A friend recently wrote about a “perfect moment” she had involving her son and a milkshake. It was cute and, yes, it was on Facebook. It also made me hungry.
We don’t have any milkshakes in the house — DADDY’S ON A DIET! — but my warm heart is telling me I just had one of those perfect moments with my baby boy.
My wife had a doctor’s appointment this morning, and our three oldest children were at school. I’m supposed to be working on an article for Sunday’s paper, and I get to do that from home. That left me, Baby Jack and our current house guest, Coco The Pug, in our casa, which is about 3.5 million decibels quieter now than usual.
(Side note: This perfect moment did not involve Coco. She might have had a Perfect Pug Moment, though, when I let her out to do what dogs do in the yard, which in this case was finding and eating some other dog’s poop. It’s possible she misheard me and thought I said, “Go pig out on potty!” instead of “Go, pug, out and potty!” As long as she doesn’t try to lick me on the face and her owners don’t read this blog, it’s all good.)
Incidentally, my perfect moment with Baby Jack also began with poop — as do so many other events in this household with four kids ranging from 10 months to 8 years old.
Heather left for her appointment and handed Baby Jack to me.
“Here,” she said while putting the cuddly guy in my arms. “I think he needs you.”
It took a while, but I finally figured out what Heather did to me there. She pulled a daddy move! Impressive. This is kind of blowing my mind, actually. I thought I’d been so sly over the years while handing our fully loaded kids over to her, pretending that A) I needed to do something really important at that precise moment (“Can you hold the baby? I’ve got to … see if the refrigerator’s still working!”) or B) The baby really wanted his/her mommy because of that precious bond they formed during the nine-month slumber party in her belly (“I think he/she needs you and the maternal nurturing, compassion and unconditional love only a caring mother can give!”)
As she scrambled to leave, I asked Heather a question I knew the answer to: “He needs a diaper change, doesn’t he?”
She smiled — a cruel, evil grin that silently shouted out, “I’VE BEEN ON TO YOU FOR ALMOST NINE YEARS! HOW DOES IT FEEL!?!” — while giving her response.
“That’s what it smelled like.”
When I opened up the diaper, I quickly realized she hadn’t just gotten a whiff of Coco’s mouth.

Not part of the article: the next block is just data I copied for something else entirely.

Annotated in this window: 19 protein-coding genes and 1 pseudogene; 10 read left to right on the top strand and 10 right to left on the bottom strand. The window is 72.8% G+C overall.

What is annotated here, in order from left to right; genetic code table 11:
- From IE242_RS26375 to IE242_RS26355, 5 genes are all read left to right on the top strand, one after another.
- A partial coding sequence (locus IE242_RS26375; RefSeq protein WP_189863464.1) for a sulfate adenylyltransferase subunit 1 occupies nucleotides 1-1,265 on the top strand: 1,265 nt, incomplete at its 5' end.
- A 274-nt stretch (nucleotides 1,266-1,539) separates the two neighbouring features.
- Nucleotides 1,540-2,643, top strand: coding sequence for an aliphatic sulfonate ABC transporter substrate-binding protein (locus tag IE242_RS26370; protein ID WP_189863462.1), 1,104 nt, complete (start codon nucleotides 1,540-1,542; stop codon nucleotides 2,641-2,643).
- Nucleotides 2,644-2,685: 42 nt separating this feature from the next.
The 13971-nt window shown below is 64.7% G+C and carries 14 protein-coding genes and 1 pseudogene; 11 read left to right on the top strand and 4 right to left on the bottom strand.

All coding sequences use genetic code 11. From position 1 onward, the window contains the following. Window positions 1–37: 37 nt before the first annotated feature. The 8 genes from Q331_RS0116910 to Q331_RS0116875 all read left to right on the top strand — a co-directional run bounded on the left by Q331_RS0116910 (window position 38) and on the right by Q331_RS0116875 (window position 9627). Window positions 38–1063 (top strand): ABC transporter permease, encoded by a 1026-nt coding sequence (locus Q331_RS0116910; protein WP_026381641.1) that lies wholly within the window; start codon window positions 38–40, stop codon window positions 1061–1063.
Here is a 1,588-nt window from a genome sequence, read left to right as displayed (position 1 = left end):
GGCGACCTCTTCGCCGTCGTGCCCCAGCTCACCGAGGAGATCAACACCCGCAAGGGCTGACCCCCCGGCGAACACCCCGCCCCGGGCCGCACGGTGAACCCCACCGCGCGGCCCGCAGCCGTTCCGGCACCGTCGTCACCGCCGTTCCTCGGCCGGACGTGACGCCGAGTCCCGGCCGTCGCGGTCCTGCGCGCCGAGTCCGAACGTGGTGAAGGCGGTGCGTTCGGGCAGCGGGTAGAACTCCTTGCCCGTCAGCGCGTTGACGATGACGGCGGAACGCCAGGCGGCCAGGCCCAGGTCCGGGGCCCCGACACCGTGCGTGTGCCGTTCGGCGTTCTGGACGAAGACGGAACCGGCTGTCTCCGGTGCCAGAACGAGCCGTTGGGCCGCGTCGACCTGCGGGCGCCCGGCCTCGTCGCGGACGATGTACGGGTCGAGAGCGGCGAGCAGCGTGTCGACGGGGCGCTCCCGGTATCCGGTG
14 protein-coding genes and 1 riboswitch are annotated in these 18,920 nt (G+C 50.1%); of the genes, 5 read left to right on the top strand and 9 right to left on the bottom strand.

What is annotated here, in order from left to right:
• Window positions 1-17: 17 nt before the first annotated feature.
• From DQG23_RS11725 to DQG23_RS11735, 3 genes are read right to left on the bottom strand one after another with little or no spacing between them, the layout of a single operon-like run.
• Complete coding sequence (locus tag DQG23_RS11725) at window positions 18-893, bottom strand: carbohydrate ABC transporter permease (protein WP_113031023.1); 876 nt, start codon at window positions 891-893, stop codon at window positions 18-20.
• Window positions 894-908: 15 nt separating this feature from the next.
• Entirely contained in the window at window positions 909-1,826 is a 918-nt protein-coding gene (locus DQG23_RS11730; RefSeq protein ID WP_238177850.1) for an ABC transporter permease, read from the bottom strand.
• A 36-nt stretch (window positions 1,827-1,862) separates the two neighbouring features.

After the diaper change, it was time to put Baby Jack down for a nap. When Heather puts our kids to bed, she has a routine that lasts about four hours and includes singing, putting herself in snooze control, rocking, reading books, falling asleep again, more singing and eventually putting the child down for about seven minutes of shuteye.
When I try to put Baby Jack down for a nap, the routine lasts about three minutes. I’ll sing a song or two — sometimes making up words because I can’t ever remember what happens after the insanely rich daddy buys his baby a diamond ring (and if you’re one of those dads who buys their babies diamond rings, WHAT IS WRONG WITH YOU!?! It’s a good thing my wife isn’t into jewelry or I might have to hear things like, “Bob bought three-month-old Baby Billy a diamond ring and you won’t even buy me a necklace for our 12th anniversary!?!”)
Baby Jack makes the nap routine hard on me. When Mommy holds him in the rocking chair, it means snuggling and bonding and warm caresses. When Daddy holds him in the rocking chair, testosterone kicks in and he thinks my arms make a great launching pad for various airborne tricks. Maybe that’s why I often sing him one song, put him in the crib, run out with my ears closed and let him fall asleep crying. I tend to look at it as a task and try to get it done as quickly as possible so I can go do whatever it is I do (not the same routine as Cocoa, don’t worry).
Today, Baby Jack only made one half-hearted effort to leap out of my grasp. I held on tight and continued singing in the dark, “Twinkle, twinkle little star … I love you Jackson, oh yes I do … ” (Not wanting to get my blood boiling, I didn’t sing about buying him dumb things like mockingbirds or things I could buy at the Shane Company on the corner of 7200 South and …)
At one point, Baby Jack gently rested one of his adorably chubby cheeks on my shoulder. Heart melted.
He put his hand near my heart and gave me a slobbery kiss before trying to rip my chin hairs out. Heart melted again.
After a bit of wiggling, he then buried his head in my chest and arm. More melting heart.
As I continued rocking and trying to remember words, he sang along with audible sighs that were melodic and sweet.
A duet with daddy.
Our Perfect Moment.
His singing turned into peaceful sleep breathing and I continued to rock him — much longer than my usual three-minute routine. It suddenly made sense why Mommy doesn’t come out for so long during their nap ritual. It’s as much for her as it is for him.
Lesson for me: If you pay attention after the diaper change, his room can be like heaven.